Airports and civil aviation are also part of the transportation network in the country. In India, civil aviation has three main functional divisions - regulatory, infrastructure and operational. The government has introduced an æopen sky policy' for cargo. Under this policy, foreign airlines or associations of exporters can bring any freighters to the country for the movement of cargo. Chartered flights for tourists are also allowed to and from India.
India has a coastline of over 7,500 km which is serviced by 12 Major Ports and 186 other ports. The Major Ports are under the purview of the Central government while the minor ports come under the jurisdiction of the respective state governments. The major ports are: Mumbai, Nhava Sheva, Kandla, Marmugao, Mangalore and Cochin on the west coast; Kolkata, Haldia, Paradip, Visakhapatnam, Chennai, Ennore and Tuticorin on the east coast.
These ports have a capacity of over 450 million tonnes. The number of cargo vessels handled at these ports is about 16,500 per annum. The cargo handled is liquid cargo, dry cargo and container cargo. In order to improve the efficiency, productivity and quality of services and to bring competitiveness in port services, the government has encouraged private participation in it in the wake of liberalisation and globalisation of the economy. The Eleventh Plan outlay for the ports sector is around Rs 6,500 crore.
However, it is not just the infrastructure but the interplay of infrastructure, technology and pro-trade policies that would eliminate inefficiencies in the sector in a sustainable manner. Today, the unorganised trucking business in India is facing tough competition from new age players who are using technology to streamline the segment. Tracking systems enable fleet managers to monitor fuel purchases, vehicle speed, idle time and emissions and thus make changes accordingly in order to achieve optimum results. Real time connectivity while eluding traffic jams and long hauls with the help of GPS and other advanced technologies are helping fleet managers reach their sustainability goals by minimising fuel and maintenance costs.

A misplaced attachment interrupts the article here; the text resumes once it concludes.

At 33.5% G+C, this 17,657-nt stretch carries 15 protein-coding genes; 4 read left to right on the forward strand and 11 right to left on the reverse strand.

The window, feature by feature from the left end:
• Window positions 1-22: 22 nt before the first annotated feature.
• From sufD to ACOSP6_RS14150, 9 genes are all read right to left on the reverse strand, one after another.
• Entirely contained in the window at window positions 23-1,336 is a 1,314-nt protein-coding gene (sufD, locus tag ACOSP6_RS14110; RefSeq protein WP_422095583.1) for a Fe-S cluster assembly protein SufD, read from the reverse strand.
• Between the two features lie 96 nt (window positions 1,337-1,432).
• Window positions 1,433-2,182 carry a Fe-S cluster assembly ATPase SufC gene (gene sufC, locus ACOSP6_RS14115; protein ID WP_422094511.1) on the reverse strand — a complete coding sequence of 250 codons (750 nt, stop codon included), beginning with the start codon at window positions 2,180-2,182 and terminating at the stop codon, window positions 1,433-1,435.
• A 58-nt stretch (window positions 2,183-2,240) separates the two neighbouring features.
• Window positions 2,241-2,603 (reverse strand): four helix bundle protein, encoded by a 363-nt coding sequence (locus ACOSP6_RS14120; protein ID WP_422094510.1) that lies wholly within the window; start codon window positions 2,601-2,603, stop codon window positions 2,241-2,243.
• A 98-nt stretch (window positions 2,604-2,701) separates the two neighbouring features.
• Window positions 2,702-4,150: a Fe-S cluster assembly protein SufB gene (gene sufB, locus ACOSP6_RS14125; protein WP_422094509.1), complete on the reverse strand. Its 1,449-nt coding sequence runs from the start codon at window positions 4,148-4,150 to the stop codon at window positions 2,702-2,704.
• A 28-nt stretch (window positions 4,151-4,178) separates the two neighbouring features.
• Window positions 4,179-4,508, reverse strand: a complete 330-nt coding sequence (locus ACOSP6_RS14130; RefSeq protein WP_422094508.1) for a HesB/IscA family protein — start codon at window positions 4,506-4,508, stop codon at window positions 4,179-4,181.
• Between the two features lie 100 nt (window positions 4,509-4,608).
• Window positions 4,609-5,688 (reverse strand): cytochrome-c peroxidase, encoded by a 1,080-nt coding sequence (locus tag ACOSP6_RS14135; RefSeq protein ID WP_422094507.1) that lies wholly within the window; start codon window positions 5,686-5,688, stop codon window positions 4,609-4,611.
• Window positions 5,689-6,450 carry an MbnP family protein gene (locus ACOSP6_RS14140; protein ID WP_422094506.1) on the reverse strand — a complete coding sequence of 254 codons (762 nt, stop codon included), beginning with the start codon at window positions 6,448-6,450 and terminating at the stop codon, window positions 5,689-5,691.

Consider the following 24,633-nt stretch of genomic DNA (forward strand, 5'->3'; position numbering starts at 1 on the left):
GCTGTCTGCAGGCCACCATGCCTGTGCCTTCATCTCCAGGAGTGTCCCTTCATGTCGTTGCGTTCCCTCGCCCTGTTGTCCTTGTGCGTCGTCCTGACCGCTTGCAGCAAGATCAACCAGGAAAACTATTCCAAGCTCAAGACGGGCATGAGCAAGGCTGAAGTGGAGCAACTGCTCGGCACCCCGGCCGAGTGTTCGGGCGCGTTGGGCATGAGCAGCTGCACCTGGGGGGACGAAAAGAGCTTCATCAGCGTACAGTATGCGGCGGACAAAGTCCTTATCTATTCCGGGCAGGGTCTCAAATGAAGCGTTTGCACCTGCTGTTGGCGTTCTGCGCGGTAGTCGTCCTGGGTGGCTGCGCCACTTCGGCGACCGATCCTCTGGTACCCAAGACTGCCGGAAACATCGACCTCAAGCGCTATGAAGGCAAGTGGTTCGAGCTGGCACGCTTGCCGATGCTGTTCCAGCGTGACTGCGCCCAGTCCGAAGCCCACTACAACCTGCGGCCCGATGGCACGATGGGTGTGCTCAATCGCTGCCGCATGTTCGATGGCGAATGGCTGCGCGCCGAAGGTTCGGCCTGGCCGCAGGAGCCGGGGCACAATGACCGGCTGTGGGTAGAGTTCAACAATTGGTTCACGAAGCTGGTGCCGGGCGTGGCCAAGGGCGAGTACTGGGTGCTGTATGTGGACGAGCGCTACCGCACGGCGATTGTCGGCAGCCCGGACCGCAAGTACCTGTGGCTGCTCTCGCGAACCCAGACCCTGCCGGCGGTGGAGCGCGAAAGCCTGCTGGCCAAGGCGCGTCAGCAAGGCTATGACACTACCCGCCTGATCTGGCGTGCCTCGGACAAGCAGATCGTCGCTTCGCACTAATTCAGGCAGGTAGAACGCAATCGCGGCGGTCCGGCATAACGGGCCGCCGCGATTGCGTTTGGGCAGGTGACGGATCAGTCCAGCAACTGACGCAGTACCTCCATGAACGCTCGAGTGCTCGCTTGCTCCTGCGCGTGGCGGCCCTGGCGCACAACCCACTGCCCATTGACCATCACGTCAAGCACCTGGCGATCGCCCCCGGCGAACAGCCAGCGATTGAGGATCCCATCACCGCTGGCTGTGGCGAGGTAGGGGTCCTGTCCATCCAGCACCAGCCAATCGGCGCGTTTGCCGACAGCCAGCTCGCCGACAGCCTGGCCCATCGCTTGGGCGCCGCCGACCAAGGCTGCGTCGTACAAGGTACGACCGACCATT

All economic activities of a country depend on infrastructure. The government is spending thousands of crores of rupees every year to create this infrastructure where it does not exist or is not fully functional. It has also established adequate systems for their maintenance and upkeep so that it remains efficient and durable.
About The Author
Jyotheesh Kumar is Co-founder and CEO, ValueShipr. An entrepreneur manager with over 19 years work experience spanning banking, capital markets, automobile and consulting with educational qualifications in Engineering and Management from premier institutes in India, Jyotheesh has worked with some of the top brands in India such as HDFC Securities, HDFC Bank, Hyundai Motor India, Bajaj Tempo.